I hate it when elections are won and lost based upon the amount of money available to the candidates. I support public financing of campaigns, and I was deeply disappointed when Obama, after having pledged to run a publicly financed general election campaign (subject to all of its limitations), reneged and instead ran a campaign bankrolled by a record amount of cash. No previous major party candidate - not even Ronald Reagan or George W. Bush - had ever done that. Compared to the prior election (the old record), Obama’s fundraising made Bush look like a piker, and he more than doubled what fellow Democrat John Kerry had raised. Obama’s victory is due in no small part to his outspending his legally constrained opponent in every battleground state during the crucial final weeks of the campaign. Even Obama’s fantastic grassroots and GOTV efforts were tainted by his inflated financial ability to hire more people and open more field offices. That’s not how elections are supposed to be won, even when the result happens to be good.

More importantly, as observed by the day after the election, an unfortunate byproduct of Obama’s success is the likely death of the entire concept of public funding.

I am also aware of the risk that the ultimate result of investigating the President’s fundraising might be findings of intentional wrongdoing. I and the rest of the public would have to cope with the realization that our president had won by cheating. This would be reminiscent of how I felt, not that long ago, when the euphoria I had experienced witnessing Cardinal slugger Mark McGwire’s home run record became tainted by the realization that he too had apparently cheated.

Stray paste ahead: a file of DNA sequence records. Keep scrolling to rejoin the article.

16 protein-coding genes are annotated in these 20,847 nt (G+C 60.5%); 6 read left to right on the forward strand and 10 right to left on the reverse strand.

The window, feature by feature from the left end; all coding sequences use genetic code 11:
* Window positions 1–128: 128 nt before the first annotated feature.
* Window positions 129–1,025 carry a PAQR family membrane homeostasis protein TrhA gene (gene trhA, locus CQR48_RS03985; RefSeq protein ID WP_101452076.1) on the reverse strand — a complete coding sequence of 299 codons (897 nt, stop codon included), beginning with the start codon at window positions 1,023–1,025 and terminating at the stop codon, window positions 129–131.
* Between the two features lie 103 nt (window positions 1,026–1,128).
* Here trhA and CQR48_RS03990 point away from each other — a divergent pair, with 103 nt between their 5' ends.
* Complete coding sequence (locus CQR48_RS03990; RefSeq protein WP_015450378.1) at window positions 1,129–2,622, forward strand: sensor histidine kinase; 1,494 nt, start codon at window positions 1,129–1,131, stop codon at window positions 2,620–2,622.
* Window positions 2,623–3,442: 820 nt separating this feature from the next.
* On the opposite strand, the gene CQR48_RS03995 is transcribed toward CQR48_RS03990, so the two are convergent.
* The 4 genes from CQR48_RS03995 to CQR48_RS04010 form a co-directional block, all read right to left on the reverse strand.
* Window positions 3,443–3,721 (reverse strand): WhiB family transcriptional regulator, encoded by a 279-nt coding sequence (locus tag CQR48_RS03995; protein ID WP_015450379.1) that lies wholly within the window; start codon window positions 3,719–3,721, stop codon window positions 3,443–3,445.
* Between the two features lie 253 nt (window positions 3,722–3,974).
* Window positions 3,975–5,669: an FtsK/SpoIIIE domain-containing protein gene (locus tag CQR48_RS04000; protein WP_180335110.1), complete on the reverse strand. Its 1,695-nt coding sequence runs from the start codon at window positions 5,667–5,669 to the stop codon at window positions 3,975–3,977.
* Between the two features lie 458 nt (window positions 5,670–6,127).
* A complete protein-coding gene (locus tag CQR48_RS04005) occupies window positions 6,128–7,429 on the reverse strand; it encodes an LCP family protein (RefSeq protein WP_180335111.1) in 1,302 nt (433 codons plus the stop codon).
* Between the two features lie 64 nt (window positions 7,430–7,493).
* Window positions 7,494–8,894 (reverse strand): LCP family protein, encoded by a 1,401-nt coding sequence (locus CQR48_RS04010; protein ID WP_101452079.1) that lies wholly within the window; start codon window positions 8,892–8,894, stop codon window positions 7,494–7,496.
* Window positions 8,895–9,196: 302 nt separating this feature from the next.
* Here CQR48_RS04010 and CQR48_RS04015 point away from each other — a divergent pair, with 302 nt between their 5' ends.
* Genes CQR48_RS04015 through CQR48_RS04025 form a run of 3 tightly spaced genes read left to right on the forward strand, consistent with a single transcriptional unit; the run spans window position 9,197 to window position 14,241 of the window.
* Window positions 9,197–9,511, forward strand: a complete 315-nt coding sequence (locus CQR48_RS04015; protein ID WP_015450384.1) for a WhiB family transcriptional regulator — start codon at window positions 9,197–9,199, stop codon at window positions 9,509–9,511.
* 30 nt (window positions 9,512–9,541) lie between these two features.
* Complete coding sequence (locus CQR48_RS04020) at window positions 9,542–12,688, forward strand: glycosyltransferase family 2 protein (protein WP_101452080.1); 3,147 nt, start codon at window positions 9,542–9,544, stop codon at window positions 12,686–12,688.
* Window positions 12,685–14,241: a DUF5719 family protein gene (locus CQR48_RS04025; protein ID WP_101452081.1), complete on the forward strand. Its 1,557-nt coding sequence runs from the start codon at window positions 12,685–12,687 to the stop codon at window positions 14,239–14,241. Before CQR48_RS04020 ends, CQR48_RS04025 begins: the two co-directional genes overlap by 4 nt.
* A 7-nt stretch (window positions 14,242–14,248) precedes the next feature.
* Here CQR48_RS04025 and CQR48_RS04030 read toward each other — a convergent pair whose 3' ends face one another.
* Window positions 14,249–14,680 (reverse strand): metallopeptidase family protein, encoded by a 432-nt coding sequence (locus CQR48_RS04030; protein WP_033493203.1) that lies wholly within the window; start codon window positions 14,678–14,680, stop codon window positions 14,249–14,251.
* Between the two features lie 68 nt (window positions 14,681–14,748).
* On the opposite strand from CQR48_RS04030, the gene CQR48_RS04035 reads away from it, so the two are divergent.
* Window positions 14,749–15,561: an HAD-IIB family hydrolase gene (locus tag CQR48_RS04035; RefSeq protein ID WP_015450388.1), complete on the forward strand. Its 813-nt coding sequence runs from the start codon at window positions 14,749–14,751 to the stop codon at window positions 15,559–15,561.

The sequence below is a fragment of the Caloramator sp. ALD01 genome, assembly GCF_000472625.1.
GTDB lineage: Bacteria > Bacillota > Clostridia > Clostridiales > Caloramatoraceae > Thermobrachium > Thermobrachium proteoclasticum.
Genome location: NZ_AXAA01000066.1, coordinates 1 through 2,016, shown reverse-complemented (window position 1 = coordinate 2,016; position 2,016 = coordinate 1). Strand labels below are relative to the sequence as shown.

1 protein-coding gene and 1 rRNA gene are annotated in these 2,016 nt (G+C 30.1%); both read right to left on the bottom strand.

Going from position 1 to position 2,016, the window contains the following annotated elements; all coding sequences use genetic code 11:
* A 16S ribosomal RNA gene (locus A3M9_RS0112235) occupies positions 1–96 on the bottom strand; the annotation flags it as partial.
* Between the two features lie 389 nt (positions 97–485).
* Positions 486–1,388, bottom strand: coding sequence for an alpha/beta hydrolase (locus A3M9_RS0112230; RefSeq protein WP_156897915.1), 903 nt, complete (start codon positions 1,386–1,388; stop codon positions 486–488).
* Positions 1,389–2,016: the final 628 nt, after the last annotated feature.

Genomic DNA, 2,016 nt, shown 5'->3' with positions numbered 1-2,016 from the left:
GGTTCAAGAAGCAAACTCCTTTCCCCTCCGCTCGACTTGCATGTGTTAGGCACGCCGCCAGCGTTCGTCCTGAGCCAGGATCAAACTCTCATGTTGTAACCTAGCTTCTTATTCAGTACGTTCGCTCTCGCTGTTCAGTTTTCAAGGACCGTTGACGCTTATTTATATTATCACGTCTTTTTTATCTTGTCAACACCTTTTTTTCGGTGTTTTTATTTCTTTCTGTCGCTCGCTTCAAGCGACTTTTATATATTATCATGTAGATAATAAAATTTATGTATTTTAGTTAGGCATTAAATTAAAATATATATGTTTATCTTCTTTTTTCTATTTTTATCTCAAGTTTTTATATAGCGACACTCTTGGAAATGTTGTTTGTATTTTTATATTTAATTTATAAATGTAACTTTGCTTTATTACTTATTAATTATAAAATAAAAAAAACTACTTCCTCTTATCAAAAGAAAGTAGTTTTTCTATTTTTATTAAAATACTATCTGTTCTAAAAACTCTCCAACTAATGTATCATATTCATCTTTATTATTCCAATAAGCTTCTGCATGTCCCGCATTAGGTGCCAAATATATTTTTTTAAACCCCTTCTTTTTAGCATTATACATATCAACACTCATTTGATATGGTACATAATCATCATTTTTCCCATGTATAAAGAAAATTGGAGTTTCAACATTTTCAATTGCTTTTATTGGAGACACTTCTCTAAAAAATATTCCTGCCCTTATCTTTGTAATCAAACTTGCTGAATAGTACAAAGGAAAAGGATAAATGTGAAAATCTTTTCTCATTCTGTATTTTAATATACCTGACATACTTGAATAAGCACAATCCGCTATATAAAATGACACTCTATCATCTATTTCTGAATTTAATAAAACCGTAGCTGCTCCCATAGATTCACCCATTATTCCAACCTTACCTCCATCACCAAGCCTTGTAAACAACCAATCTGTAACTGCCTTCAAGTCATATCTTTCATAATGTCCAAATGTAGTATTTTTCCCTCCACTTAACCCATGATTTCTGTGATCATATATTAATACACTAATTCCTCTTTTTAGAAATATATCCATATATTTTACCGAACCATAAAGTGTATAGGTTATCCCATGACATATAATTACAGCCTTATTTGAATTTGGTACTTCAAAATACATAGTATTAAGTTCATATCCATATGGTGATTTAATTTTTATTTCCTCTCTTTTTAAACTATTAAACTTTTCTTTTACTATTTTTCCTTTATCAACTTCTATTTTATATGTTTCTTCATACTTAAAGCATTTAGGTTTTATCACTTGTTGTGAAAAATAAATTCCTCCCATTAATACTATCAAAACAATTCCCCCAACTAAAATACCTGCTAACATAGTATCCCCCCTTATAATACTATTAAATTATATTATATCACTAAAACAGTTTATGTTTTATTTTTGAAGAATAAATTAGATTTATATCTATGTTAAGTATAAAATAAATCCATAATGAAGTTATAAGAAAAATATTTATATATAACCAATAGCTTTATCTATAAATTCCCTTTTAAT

I believe that it is unlikely that Obama had any personal knowledge of or control over any of his campaign’s fundraising indiscretions, so he would not suffer any personal consequences, unless he acts to cover it up. Recall that former President Richard Nixon had no known role in the Watergate break-in itself, but his subsequent obstruction of justice in trying to cover it up cost him his presidency. Obama must not make the same mistake.

The Heritage Foundation has formally demanded an FEC "for cause" audit of the Obama campaign. However, Heritage also speculates that, even though the career FEC staff can be expected to recommend such an audit to the commissioners if they follow the ordinary regulatory model of investigations, the three Democratic commissioners will be under enormous pressure to vote no, because “some members of their party may make it clear that their professional and political careers in Washington will be finished if they vote to approve such an audit.” Since it takes four votes for the FEC to take any action, at least one of those Democratic commissioners would have to join with the three Republicans to approve an audit. Democratic stonewalling would be dreadfully harmful to public confidence in both the Obama Administration and our entire political system.

The President could take a huge step towards restoring public confidence in government by keeping his pledge of openness and transparency and voluntarily subjecting his campaign to such an audit. An FEC audit would be performed by career professionals, and the privacy of small donors would be preserved. Be honest, and let the chips fall where they may.

That would be truly transformational.